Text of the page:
Euan Semple

This interview is part of the study of blogger networking practices: links to other interviews and some background, links to the results.

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Euan is an independent advisor for social computing for business. He started blogging with his personal weblog The Obvious? in early 2001, while working as a head of KM in BBC. As a result of his position he was pretty well connected in KM prior to blogging.

On networking and changes in it as a result of blogging

He notes that he has never been “consciously cultivating a network, just meeting people, remembering people, staying in touch with people”, but adds “as I became more aware of the online ways of doing that it became a skill worth cultivating”.

“I have a problem of talking about knowledge management and my use of networking for knowledge management. […] I think when people use… almost consciously use those things for an outcome makes them go wrong. I think you become interested in things, you become interested in people. I became interested in knowledge management and I talked to people about what we called knowledge management in those days. So I’m resisting the idea of abstracting the activity from the purpose if you like.”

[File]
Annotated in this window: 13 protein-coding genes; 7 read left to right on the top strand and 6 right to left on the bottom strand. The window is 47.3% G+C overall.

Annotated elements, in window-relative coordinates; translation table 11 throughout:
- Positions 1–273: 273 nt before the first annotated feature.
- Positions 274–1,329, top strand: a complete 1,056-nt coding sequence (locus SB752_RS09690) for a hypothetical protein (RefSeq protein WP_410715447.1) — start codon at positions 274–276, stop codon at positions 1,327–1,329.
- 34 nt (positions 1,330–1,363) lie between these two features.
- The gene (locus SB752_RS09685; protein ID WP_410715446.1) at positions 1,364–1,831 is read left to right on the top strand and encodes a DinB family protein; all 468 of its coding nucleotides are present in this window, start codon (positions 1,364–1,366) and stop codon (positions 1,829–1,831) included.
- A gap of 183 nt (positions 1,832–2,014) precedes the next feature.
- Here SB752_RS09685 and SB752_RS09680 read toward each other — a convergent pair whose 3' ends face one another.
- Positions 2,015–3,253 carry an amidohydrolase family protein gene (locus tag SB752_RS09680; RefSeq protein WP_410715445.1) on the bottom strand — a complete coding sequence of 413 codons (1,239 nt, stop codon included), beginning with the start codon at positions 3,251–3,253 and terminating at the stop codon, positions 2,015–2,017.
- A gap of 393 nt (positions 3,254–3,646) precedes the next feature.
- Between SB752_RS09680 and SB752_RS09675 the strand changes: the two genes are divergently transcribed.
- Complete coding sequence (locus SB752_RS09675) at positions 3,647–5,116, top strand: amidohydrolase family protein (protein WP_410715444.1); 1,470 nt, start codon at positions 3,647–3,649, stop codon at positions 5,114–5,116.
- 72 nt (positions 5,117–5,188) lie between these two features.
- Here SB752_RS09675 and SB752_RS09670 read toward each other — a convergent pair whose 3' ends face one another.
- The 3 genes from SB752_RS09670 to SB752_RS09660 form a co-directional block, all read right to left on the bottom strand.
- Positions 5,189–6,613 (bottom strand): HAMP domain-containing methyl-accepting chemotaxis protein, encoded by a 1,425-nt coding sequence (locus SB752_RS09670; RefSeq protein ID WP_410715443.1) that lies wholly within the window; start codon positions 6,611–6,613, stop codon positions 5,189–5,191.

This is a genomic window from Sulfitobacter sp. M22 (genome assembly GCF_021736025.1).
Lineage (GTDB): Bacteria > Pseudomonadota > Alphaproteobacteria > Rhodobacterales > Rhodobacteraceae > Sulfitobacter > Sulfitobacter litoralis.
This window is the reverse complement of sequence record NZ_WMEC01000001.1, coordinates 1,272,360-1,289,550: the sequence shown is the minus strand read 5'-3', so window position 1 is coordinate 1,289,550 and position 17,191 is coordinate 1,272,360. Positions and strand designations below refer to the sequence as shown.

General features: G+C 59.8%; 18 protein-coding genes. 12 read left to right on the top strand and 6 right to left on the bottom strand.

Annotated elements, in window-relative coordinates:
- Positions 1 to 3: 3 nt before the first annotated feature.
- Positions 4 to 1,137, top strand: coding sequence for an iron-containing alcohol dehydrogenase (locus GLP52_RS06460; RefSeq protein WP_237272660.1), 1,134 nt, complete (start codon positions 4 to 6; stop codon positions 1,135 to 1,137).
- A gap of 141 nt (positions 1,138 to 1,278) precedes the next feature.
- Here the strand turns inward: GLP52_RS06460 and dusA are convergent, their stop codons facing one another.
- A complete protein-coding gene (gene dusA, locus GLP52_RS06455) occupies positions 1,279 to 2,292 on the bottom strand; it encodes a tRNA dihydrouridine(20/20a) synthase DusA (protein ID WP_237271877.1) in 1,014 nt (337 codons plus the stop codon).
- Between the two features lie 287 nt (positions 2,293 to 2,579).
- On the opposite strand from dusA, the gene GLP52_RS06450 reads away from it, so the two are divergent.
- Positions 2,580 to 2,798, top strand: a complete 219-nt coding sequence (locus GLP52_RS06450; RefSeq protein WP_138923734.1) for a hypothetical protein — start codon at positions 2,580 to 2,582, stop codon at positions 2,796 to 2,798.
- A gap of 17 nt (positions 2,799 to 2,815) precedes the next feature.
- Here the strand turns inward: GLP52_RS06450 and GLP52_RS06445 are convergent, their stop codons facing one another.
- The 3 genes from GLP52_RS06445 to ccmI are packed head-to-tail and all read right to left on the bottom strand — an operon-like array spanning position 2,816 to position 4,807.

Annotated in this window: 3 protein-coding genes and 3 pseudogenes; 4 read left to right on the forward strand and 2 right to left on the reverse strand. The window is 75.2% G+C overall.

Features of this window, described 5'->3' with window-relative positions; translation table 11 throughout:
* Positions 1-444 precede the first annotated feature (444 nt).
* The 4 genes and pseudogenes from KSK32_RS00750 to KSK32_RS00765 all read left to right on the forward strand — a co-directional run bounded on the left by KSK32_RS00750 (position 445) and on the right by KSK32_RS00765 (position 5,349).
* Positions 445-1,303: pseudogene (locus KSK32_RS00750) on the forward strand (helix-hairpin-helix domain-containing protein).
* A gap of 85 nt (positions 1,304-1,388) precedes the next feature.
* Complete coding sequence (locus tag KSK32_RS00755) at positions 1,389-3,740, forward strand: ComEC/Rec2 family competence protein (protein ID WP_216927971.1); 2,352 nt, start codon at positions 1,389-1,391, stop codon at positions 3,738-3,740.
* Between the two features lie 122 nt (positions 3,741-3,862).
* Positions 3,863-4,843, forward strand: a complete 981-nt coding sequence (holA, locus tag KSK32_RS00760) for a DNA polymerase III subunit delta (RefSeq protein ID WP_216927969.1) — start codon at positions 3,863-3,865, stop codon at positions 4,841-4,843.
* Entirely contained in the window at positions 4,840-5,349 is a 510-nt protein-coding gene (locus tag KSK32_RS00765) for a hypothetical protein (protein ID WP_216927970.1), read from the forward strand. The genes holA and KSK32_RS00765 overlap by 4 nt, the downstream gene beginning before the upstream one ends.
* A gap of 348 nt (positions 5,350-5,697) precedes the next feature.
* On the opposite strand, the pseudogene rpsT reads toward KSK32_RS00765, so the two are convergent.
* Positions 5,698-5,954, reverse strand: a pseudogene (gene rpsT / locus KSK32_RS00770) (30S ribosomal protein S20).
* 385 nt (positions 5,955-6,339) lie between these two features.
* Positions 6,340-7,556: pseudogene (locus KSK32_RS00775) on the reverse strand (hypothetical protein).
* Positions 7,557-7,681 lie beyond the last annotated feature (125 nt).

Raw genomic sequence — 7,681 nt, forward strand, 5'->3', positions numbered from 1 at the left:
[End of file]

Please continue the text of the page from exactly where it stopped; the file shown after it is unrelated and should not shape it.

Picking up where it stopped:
When he started blogging his network “has exploded”, bridging geographical and organisational boundaries: “I only have so much face-to-face time available on the planet and I want to make a best use of that. And previously I was subject to geographical constraints or social constraints or organisational constraints as of who I was likely to meet and suddenly with online networks I’ve been able to connect to […] the whole bunch of interesting and interested people whom I suddenly had an access to in a way in a normal life I would never ever had that chance. I could then establish relationships and (and again something I get very hot about) is that these are not pretend or unreal or virtual relationship, the real relationship, where you build up trust and affect and those powerful things that make people work together. Online.”